To the Editor
Dr. Packer1 and his coauthors provide a thoughtful commentary as they make a case for case reports. Their article reminds us that case reports are a learning tool not only for dissemination of knowledge but also for thoughtful reflection, with many often-intangible benefits for our learners. They highlight that case reports offer opportunities to improve learner observation, hypothesis generation, patient-centered care, writing skills, and scholarship. We recognize these benefits for learners at our institution and integrate them into training programs with deliberate support.
We agree that choosing a case can be difficult and therefore ask our learners to consider other learning opportunities beyond “zebras.” For example, many cases teach clinical reasoning or patient safety and can be published in journal formats that specifically highlight these topics. Ultimately, we encourage our learners to emphasize what they learned from a case and consider how it can teach others.
At our institution, we have a competitive internal case report process for our residents that combines mentorship and support to present cases at regional meetings. Before regional conference deadlines, residents submit case reports, which are anonymously rated by faculty based on their relevance, teaching value, and overall quality. We then provide financial support for the highest rated to attend the conference, although the benefits extend to others, beyond those who are accepted. Through the process, all of our residents gain faculty mentorship, improve their writing and editing skills, and hone their clinical reasoning and presentation skills.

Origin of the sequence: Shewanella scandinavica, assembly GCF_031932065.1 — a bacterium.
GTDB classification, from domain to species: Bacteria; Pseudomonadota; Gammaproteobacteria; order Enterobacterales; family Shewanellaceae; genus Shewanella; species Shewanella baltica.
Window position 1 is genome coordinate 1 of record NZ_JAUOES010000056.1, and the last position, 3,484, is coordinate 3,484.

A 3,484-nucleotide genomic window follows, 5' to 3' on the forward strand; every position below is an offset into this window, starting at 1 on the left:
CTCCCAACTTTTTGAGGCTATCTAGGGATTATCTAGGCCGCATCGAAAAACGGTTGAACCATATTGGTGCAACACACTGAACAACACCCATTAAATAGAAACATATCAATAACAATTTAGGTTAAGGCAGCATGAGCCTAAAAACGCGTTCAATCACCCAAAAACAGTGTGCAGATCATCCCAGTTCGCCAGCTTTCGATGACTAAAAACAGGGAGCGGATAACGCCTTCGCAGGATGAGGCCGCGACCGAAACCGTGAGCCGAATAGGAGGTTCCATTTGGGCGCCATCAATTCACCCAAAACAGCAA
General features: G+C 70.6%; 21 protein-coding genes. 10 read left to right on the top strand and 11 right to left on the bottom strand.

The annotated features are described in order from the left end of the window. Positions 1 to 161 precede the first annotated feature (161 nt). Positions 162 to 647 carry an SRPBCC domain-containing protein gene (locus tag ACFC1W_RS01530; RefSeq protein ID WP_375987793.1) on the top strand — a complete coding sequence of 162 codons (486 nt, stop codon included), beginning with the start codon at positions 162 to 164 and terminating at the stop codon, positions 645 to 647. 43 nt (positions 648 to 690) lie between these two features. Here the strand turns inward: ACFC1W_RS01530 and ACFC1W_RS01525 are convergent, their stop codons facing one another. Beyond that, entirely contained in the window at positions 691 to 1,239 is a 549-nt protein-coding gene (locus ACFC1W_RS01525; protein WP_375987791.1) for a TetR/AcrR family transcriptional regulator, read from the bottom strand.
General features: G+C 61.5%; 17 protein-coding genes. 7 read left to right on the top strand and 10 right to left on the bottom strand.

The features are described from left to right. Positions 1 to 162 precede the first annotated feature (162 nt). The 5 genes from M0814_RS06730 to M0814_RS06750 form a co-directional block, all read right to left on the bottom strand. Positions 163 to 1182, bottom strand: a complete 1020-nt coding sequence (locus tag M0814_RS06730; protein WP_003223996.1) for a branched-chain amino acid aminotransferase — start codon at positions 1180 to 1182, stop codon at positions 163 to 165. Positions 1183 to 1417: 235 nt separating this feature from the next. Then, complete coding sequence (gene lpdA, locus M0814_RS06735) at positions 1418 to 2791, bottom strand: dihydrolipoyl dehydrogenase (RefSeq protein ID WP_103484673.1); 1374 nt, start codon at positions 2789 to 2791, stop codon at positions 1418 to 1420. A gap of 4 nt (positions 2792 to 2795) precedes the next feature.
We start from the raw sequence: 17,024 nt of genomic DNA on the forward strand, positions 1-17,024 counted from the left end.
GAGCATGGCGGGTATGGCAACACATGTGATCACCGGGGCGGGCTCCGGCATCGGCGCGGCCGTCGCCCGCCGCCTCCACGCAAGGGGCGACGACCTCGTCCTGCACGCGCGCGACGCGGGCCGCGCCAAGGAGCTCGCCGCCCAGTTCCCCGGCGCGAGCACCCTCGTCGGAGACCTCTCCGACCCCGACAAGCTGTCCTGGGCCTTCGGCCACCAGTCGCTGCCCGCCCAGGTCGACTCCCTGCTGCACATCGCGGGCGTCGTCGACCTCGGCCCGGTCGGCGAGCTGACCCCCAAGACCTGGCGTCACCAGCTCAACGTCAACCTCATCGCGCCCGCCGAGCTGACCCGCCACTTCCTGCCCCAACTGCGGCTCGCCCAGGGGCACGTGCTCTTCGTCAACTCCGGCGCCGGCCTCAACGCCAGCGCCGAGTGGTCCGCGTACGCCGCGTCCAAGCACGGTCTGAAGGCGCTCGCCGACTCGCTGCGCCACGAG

For those accepted to present, we organize practice sessions during which faculty volunteers coach residents following a systematic approach.2 One of the article’s authors, Rachel Katz, described the benefit of preparing emotionally to receive constructive criticism, which we have found through these sessions leads to a better final product and a well-prepared presenter. Throughout our 10-year experience with this process, learners have been enthusiastic and thankful for the experience. The benefits to learners and faculty are invaluable as both benefit from the mentoring process, camaraderie, and scholarship. Case reports are now an integral part of our culture and are celebrated and supported.
Starr Steinhilber, MD, MPH
Assistant professor, Department of Medicine, University of Alabama at Birmingham and Birmingham Veterans Affairs Medical Center, Birmingham, Alabama; ORCID: http://orcid.org/0000-0002-3858-9688.
Robert Smola, MD
Third-year resident, Tinsley Harrison Internal Medicine Residency Program, Birmingham, Alabama; ORCID: http://orcid.org/0000-0002-5339-9540.
Winter Williams, MD
Assistant professor, Department of Medicine, University of Alabama at Birmingham and Birmingham Veterans Affairs Medical Center, Birmingham, Alabama; firstname.lastname@example.org; ORCID: http://orcid.org/0000-0002-4015-9409.
1. Packer CD, Katz RB, Iacopetti CL, Krimmel JD, Singh MK. A case suspended in time: The educational value of case reports. Acad Med. 2017;92:152–156.
2. Snyder ED, Salanitro AH, Estrada C, Centor RM, Castiglioni A. Preparing for oral scientific and clinical vignette presentations. J Grad Med Educ. 2011;3:554–557.